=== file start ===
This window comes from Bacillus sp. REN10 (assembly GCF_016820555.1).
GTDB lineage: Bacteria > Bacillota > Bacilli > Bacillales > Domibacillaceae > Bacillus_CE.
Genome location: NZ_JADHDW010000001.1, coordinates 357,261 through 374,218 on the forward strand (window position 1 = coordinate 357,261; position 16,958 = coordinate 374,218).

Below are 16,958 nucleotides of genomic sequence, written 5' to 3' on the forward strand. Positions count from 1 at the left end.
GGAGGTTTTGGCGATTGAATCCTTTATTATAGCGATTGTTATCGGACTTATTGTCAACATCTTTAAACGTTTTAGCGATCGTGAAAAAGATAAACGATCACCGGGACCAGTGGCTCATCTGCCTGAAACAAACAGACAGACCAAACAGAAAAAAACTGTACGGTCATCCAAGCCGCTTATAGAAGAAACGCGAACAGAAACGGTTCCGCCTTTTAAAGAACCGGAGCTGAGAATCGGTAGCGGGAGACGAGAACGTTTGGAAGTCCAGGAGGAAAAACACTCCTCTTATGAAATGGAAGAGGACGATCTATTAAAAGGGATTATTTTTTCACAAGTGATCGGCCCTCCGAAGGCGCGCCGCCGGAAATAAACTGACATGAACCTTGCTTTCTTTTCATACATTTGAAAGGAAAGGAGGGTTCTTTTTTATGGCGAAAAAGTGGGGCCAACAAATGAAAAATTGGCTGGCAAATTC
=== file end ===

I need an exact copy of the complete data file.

This window comes from Bacillus sp. REN10 (assembly GCF_016820555.1).
GTDB lineage: Bacteria > Bacillota > Bacilli > Bacillales > Domibacillaceae > Bacillus_CE.
Genome location: NZ_JADHDW010000001.1, coordinates 357,261 through 374,218 on the forward strand (window position 1 = coordinate 357,261; position 16,958 = coordinate 374,218).

Below are 16,958 nucleotides of genomic sequence, written 5' to 3' on the forward strand. Positions count from 1 at the left end.
GGAGGTTTTGGCGATTGAATCCTTTATTATAGCGATTGTTATCGGACTTATTGTCAACATCTTTAAACGTTTTAGCGATCGTGAAAAAGATAAACGATCACCGGGACCAGTGGCTCATCTGCCTGAAACAAACAGACAGACCAAACAGAAAAAAACTGTACGGTCATCCAAGCCGCTTATAGAAGAAACGCGAACAGAAACGGTTCCGCCTTTTAAAGAACCGGAGCTGAGAATCGGTAGCGGGAGACGAGAACGTTTGGAAGTCCAGGAGGAAAAACACTCCTCTTATGAAATGGAAGAGGACGATCTATTAAAAGGGATTATTTTTTCACAAGTGATCGGCCCTCCGAAGGCGCGCCGCCGGAAATAAACTGACATGAACCTTGCTTTCTTTTCATACATTTGAAAGGAAAGGAGGGTTCTTTTTTATGGCGAAAAAGTGGGGCCAACAAATGAAAAATTGGCTGGCAAATTC